metals4U customer Harry Brooks shows us his latest brass project.
Here at metals4U we love to see what projects our customers complete with our products. We know from the range of stock we sell that it could end up anywhere. We were delighted when Harry Brooks, one of our repeat customers, took the time to share the process of making his magnificent polished brass mirror- not only does it look amazing, it cost him a fraction of the price he had seen one selling for at an exclusive interiors shop.
Here is Harry’s journey through the project in his own words.
My wife had the idea of making a large circular mirror from polished metal ages ago, inspired by brass nameplates with the edges worn smooth by decades of weekly polishing. Then a couple of weeks ago we happened to see one for sale on the website of an upmarket London furnishings store.
It looked stunning, with a minimal design that let the gentle ripples of the polished metal take centre stage. The price for the bigger ones was pretty eye-watering, but I felt sure it would be easy enough to make one at home for a fraction of the cost.
I'd used metals4U previously, so that was the first place I looked for the brass. I chose 0.9 mm thick brass with a mirror polish. They can supply any dimensions you want, so I went for a 65 cm square.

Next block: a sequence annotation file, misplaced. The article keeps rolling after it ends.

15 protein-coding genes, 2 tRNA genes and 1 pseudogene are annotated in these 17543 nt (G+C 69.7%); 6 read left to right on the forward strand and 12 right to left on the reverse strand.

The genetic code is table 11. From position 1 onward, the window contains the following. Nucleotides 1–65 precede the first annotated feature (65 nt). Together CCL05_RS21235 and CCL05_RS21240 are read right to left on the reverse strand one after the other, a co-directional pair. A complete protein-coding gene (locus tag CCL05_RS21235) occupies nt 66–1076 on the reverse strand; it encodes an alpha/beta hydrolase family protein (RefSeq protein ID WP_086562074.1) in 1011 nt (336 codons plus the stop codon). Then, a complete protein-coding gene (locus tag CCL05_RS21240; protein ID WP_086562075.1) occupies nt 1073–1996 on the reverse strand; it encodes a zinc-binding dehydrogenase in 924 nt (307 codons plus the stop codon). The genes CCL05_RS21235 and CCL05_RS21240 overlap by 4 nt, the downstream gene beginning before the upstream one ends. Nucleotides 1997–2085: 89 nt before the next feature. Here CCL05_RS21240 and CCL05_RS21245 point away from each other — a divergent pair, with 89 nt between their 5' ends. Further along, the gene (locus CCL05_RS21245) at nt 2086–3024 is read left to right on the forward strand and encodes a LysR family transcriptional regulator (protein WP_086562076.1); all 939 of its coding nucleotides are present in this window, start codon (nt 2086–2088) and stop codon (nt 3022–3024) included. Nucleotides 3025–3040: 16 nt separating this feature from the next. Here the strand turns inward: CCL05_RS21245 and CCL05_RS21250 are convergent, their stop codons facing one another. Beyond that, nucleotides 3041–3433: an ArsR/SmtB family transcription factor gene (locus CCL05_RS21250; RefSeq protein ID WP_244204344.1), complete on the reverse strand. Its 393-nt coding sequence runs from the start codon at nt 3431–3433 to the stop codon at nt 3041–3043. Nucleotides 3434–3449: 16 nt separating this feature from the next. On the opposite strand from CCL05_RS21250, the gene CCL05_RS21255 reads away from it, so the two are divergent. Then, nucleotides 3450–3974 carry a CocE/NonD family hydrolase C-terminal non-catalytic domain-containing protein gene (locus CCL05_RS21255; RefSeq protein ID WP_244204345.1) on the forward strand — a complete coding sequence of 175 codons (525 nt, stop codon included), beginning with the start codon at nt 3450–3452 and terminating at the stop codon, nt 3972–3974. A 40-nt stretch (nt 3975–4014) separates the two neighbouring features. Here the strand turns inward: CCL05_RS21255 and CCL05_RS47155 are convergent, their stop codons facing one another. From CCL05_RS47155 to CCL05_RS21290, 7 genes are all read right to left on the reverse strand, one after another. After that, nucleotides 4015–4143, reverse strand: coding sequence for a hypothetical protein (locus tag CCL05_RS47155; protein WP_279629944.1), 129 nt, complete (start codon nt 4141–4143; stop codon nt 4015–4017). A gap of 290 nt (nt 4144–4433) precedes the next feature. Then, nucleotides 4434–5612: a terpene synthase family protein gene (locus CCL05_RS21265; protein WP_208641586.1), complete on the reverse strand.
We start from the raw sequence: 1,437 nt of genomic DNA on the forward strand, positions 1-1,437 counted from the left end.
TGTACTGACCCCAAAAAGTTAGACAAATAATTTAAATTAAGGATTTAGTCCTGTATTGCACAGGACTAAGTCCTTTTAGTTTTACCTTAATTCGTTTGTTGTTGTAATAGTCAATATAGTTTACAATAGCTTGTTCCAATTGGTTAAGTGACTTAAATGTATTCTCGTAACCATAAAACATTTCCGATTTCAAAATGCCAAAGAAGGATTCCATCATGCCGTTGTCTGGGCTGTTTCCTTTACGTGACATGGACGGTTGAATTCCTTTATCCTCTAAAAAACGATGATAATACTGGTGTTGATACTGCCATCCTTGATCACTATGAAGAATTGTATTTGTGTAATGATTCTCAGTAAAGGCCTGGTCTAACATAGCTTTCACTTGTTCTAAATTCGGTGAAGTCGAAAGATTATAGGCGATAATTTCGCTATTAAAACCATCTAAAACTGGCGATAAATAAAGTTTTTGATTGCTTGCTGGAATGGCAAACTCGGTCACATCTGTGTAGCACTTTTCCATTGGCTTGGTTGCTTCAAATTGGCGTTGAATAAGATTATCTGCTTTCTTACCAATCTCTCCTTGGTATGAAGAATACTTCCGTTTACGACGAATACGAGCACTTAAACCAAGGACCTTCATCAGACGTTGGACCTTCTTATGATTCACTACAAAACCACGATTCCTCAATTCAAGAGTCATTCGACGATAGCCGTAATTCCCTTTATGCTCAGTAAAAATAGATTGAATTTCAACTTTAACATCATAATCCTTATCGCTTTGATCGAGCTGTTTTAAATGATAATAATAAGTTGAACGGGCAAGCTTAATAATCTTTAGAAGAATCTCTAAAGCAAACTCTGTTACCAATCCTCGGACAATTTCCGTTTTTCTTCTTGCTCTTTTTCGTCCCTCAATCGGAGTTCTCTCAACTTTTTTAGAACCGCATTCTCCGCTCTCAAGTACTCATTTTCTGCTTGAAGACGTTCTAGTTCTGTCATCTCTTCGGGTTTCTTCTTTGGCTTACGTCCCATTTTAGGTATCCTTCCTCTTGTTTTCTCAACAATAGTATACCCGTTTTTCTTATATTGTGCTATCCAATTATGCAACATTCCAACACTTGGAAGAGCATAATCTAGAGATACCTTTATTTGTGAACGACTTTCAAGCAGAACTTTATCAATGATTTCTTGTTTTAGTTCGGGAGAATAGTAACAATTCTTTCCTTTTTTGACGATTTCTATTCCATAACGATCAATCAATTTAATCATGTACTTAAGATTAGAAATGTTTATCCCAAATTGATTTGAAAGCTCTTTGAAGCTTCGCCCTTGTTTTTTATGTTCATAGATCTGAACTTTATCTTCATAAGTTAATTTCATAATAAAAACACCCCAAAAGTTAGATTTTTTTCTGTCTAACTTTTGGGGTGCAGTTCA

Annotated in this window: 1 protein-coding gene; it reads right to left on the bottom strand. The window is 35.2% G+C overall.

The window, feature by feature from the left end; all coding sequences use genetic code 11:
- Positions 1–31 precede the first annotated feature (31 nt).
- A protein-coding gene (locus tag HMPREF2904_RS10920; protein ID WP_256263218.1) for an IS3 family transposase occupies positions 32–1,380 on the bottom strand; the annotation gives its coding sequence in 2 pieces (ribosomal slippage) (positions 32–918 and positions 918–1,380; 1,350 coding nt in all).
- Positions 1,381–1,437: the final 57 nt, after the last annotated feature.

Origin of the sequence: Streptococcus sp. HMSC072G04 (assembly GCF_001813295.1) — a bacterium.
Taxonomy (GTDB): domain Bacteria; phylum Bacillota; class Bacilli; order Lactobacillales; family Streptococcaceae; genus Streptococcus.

The brass comes with a protective film on the polished side, and I left that in place until the build was finished. I had some 12 mm plywood lying around, so I used that as the backing. MDF would work just as well. I drilled a 25 mm hole in the plywood so the nail used to hang the mirror could be recessed, allowing the mirror to sit flush against the wall.
Having clamped the brass and the plywood together it was simple enough to draw a circle on the wood with a string-and-pencil compass. A metal-cutting jigsaw blade cut through the brass and plywood sandwich very easily.
You could stick the brass to the backing before cutting, but gluing brass can be a bit tricky, so I wanted to avoid stressing the bond. I also sanded the brass before applying a layer of construction adhesive. The oxide layer that forms on the surface of the metal won't glue well, and a rougher surface should bond better.
With a thin layer of glue applied, I pressed the surfaces together and clamped everything in place using pieces of wood to spread the clamping forces so the mirror surface would remain more or less flat.
Once the adhesive had cured, I sanded the plywood edge and applied a few coats of paint in a colour that would contrast with the paintwork of the wall where I wanted to hang the mirror. I lightly sanded the edge of the metal to bevel the edge and prevent the protective film from spoiling the painted edge.
Peeling off the film to reveal the immaculate polished metal beneath was very satisfying!
It's difficult to capture the colour of the brass in a photo, but it looks great. You could lacquer the surface to prevent it from tarnishing, but I'd prefer to watch the gradual erosion of polishing, just like on those old nameplates.
Well, we are sure you would agree he has made a fantastic job of that; if this has inspired you to tackle your own project in brass, why not check out our in depth technical guide here.